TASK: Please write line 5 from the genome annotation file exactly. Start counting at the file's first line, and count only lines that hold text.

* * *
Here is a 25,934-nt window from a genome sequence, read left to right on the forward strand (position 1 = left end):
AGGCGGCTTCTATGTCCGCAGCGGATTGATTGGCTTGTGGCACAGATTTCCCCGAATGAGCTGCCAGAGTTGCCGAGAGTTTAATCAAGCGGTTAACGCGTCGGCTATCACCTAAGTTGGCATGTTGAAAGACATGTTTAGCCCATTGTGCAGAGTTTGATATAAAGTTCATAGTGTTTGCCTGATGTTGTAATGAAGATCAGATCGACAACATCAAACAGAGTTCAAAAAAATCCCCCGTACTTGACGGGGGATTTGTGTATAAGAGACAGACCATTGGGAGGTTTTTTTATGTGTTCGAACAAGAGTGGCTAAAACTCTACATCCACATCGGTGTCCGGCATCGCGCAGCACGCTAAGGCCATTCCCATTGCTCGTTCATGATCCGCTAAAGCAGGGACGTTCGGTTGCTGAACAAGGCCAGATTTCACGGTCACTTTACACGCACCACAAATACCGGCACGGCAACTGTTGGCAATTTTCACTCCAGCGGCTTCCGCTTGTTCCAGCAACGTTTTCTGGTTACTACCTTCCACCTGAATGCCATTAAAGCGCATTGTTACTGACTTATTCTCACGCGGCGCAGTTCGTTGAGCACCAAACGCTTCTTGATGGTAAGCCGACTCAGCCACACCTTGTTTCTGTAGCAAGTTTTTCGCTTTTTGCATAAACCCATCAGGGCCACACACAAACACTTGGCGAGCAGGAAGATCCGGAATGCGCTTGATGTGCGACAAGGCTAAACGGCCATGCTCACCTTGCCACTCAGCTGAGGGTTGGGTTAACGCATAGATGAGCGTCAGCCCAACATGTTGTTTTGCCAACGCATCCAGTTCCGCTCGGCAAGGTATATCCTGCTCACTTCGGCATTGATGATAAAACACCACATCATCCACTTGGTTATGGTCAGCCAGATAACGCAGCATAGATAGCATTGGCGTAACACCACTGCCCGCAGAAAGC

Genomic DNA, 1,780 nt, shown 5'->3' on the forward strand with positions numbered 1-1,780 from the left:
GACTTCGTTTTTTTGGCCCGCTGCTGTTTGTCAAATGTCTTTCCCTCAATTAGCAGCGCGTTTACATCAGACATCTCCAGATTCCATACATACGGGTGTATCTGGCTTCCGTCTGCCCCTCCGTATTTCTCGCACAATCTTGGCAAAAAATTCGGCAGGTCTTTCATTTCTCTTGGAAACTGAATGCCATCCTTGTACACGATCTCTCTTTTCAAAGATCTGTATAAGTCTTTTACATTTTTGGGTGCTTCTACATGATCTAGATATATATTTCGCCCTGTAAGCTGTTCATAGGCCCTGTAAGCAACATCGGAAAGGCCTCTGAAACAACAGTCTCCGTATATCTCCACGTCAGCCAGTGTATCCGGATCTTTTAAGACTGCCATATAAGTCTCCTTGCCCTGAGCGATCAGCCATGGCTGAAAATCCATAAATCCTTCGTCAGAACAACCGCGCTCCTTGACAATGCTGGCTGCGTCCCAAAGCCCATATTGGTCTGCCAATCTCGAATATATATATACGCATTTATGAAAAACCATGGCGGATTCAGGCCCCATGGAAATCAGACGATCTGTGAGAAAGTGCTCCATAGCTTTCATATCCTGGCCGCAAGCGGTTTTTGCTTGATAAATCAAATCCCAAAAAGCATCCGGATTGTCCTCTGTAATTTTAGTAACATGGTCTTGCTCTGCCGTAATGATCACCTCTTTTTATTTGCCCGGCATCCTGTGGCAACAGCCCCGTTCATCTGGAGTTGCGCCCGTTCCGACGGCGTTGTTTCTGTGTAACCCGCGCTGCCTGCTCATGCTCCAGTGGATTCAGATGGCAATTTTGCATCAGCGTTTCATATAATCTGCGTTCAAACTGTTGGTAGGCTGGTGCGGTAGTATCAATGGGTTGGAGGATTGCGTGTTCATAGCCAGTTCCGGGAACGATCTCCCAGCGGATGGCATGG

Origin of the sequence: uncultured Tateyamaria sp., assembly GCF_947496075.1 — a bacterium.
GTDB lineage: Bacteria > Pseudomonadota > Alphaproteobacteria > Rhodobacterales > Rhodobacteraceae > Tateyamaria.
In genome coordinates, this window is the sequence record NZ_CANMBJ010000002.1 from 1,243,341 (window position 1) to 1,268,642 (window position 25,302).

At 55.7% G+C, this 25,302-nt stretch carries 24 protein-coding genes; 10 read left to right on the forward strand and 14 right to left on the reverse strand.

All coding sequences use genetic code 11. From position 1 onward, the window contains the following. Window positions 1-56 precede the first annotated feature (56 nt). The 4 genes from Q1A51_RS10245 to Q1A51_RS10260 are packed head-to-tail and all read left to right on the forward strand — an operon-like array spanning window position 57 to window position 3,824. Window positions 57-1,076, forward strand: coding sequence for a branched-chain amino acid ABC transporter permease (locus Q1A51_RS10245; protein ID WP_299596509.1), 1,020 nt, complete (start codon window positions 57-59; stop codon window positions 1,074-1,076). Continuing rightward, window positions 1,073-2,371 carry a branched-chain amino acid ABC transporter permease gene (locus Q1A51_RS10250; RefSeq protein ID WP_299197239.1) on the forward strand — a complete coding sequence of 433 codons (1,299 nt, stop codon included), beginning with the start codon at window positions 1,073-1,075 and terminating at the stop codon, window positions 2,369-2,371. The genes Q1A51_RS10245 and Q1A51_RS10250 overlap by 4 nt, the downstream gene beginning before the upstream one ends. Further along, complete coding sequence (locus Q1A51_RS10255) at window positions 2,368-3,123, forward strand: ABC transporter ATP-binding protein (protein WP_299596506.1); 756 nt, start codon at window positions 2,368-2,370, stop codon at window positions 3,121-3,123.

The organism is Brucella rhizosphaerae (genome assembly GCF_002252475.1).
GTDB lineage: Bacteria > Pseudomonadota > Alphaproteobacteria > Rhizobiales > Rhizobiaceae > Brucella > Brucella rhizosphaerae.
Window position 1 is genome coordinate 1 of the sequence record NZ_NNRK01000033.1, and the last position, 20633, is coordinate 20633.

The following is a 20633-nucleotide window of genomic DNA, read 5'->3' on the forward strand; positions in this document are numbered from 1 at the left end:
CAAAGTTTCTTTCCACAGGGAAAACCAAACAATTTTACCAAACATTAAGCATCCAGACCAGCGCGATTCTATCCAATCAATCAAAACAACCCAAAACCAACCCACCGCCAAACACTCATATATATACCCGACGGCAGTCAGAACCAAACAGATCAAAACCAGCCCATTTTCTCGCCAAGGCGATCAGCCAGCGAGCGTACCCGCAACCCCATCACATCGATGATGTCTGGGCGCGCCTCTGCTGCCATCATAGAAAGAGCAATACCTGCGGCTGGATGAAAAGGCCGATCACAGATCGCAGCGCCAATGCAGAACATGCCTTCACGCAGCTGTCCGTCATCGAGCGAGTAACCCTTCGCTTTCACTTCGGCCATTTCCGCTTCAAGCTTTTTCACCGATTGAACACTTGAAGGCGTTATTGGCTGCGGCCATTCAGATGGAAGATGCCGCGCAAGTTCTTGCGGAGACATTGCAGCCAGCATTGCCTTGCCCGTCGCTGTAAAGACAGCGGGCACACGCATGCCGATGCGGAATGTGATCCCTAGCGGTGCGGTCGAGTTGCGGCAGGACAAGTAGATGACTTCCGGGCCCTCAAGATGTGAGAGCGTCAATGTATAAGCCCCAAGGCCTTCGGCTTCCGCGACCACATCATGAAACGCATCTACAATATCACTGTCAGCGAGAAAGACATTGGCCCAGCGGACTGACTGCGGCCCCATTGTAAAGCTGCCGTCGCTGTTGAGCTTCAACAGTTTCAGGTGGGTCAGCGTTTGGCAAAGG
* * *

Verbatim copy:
Origin of the sequence: uncultured Tateyamaria sp., assembly GCF_947496075.1 — a bacterium.